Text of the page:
Cancer Subtyping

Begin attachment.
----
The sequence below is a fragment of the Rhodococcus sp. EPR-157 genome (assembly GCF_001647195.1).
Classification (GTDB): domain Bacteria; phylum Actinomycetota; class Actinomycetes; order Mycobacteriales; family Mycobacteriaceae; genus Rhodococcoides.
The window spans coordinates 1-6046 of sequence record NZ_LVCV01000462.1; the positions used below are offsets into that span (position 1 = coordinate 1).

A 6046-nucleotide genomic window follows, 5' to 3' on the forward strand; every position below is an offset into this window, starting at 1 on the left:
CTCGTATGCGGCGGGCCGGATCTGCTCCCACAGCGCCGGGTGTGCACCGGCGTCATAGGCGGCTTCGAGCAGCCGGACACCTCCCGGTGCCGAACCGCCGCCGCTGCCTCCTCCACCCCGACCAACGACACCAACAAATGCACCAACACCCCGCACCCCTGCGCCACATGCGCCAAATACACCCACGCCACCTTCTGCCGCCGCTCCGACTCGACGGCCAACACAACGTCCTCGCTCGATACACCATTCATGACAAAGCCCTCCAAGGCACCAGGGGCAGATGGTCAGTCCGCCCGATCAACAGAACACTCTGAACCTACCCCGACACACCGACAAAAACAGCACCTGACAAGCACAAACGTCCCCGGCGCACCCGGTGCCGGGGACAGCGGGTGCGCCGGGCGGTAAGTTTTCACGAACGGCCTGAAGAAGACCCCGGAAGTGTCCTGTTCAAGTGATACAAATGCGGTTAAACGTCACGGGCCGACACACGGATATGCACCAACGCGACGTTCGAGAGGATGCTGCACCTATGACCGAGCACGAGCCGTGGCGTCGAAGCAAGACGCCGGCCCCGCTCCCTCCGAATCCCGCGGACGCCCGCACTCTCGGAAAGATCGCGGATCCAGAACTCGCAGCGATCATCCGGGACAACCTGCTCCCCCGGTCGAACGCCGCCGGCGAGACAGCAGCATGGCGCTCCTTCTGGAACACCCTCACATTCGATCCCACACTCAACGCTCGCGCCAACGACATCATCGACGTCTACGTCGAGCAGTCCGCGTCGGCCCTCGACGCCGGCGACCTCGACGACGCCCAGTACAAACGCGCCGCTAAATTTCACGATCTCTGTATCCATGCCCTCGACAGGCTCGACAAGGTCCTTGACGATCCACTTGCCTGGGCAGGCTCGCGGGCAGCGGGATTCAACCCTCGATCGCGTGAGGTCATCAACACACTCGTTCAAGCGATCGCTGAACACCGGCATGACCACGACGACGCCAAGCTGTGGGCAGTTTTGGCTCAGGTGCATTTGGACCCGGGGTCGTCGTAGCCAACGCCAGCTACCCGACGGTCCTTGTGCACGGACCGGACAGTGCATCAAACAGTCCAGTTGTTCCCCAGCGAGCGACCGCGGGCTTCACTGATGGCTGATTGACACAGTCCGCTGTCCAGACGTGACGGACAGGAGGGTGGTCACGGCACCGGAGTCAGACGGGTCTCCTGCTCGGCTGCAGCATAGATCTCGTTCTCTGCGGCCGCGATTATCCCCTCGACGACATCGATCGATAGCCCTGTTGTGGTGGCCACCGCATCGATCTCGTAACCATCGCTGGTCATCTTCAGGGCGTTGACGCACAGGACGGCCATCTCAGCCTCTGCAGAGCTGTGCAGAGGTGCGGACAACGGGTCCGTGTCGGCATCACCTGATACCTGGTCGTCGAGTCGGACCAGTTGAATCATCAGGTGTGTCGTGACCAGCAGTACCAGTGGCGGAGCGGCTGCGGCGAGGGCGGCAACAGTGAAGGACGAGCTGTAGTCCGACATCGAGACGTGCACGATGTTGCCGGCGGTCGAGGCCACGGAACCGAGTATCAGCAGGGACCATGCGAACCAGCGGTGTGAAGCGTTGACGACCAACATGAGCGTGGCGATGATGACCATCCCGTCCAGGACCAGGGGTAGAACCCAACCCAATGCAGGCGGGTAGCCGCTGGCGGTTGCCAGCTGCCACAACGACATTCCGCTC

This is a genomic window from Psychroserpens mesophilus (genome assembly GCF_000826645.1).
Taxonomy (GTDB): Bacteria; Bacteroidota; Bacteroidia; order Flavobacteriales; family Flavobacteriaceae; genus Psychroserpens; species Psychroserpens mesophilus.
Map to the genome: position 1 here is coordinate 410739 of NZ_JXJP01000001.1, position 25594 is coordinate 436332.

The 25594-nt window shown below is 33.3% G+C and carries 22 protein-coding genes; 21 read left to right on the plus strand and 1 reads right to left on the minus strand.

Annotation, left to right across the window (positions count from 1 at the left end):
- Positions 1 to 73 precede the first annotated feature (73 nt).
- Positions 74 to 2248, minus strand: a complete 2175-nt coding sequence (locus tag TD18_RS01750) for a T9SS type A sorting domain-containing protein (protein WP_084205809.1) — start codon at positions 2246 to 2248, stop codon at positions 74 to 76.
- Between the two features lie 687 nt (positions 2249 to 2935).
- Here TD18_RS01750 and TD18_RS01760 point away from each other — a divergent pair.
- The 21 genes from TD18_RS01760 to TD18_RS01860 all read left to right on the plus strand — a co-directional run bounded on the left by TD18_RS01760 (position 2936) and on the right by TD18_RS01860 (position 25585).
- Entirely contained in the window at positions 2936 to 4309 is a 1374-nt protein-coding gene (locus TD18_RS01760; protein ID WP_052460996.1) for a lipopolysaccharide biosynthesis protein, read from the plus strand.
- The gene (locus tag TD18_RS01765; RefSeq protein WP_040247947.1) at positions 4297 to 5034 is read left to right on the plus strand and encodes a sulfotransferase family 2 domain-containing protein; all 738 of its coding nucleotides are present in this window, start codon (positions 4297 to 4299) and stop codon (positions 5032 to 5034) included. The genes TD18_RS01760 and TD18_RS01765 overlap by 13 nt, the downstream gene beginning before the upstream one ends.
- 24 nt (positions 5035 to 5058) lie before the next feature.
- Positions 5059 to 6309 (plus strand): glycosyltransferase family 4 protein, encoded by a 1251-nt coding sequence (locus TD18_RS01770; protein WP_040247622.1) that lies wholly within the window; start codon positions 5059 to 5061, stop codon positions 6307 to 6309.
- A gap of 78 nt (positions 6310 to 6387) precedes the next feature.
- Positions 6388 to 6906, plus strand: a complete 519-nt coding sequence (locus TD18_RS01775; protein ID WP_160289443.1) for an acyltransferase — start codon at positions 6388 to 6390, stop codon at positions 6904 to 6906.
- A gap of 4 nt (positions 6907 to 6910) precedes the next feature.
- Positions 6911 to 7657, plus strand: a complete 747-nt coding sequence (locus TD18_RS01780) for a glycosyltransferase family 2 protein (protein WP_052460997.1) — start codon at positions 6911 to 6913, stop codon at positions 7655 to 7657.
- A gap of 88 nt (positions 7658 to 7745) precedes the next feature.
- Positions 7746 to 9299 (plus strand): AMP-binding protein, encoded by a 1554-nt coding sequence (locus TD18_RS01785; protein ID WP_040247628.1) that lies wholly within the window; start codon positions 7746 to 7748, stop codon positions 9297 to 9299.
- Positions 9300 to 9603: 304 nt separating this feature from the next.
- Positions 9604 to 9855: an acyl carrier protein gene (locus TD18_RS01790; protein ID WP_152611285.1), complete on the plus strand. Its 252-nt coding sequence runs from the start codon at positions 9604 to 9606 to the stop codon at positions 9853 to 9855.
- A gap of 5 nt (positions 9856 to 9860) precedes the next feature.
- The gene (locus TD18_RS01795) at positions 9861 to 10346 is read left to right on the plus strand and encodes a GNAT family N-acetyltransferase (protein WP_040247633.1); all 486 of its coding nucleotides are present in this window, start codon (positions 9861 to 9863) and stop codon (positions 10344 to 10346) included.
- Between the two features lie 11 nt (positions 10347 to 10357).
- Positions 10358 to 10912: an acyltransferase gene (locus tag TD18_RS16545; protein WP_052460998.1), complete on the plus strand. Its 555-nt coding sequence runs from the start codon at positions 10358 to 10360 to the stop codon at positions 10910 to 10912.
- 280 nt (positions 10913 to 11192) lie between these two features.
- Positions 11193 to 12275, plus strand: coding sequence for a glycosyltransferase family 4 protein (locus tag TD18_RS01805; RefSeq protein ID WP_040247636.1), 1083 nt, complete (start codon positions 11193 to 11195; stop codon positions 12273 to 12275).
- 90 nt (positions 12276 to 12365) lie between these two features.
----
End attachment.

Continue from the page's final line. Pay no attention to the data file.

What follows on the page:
Tumor subtyping has been recognized to have independent prognostic significance in breast cancer.22 Ten to 30 percent of invasive ductal carcinomas are of a special type, many of which can be recognized on cytology preparations. Three of these were recognized by the 1990 National Institutes of Health (NIH) Consensus Conference as having a favorable prog-nosis—the tubular, colloid, and papillary variants.3 Each of these three patterns have cytologic correlates and are often classifiable on FNA (refer to Chapters 5 and 6). With the rapid expansion of molecular technologies, including the promising array-based formats (which may be used simultaneously to measure hundreds to thousands of genes or proteins from a breast cancer), subtyping based on gene expression will soon be possible.

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